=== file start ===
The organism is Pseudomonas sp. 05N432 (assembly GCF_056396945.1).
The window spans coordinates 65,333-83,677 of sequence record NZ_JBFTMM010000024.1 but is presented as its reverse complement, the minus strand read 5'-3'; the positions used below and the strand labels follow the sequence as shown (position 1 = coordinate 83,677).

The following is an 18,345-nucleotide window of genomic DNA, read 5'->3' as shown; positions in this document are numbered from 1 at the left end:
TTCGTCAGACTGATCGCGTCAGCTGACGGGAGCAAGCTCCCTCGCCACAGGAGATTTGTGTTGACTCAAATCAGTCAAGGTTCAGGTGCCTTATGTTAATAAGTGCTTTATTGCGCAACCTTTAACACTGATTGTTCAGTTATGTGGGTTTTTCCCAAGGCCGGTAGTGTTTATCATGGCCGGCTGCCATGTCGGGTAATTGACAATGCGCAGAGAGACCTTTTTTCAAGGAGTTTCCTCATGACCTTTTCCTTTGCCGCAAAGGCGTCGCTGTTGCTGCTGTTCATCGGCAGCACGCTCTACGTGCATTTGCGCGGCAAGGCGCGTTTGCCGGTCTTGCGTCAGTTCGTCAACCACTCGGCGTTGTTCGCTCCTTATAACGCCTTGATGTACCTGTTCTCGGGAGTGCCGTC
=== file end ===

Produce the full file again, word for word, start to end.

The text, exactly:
The organism is Pseudomonas sp. 05N432 (assembly GCF_056396945.1).
The window spans coordinates 65,333-83,677 of sequence record NZ_JBFTMM010000024.1 but is presented as its reverse complement, the minus strand read 5'-3'; the positions used below and the strand labels follow the sequence as shown (position 1 = coordinate 83,677).

The following is an 18,345-nucleotide window of genomic DNA, read 5'->3' as shown; positions in this document are numbered from 1 at the left end:
TTCGTCAGACTGATCGCGTCAGCTGACGGGAGCAAGCTCCCTCGCCACAGGAGATTTGTGTTGACTCAAATCAGTCAAGGTTCAGGTGCCTTATGTTAATAAGTGCTTTATTGCGCAACCTTTAACACTGATTGTTCAGTTATGTGGGTTTTTCCCAAGGCCGGTAGTGTTTATCATGGCCGGCTGCCATGTCGGGTAATTGACAATGCGCAGAGAGACCTTTTTTCAAGGAGTTTCCTCATGACCTTTTCCTTTGCCGCAAAGGCGTCGCTGTTGCTGCTGTTCATCGGCAGCACGCTCTACGTGCATTTGCGCGGCAAGGCGCGTTTGCCGGTCTTGCGTCAGTTCGTCAACCACTCGGCGTTGTTCGCTCCTTATAACGCCTTGATGTACCTGTTCTCGGGAGTGCCGTC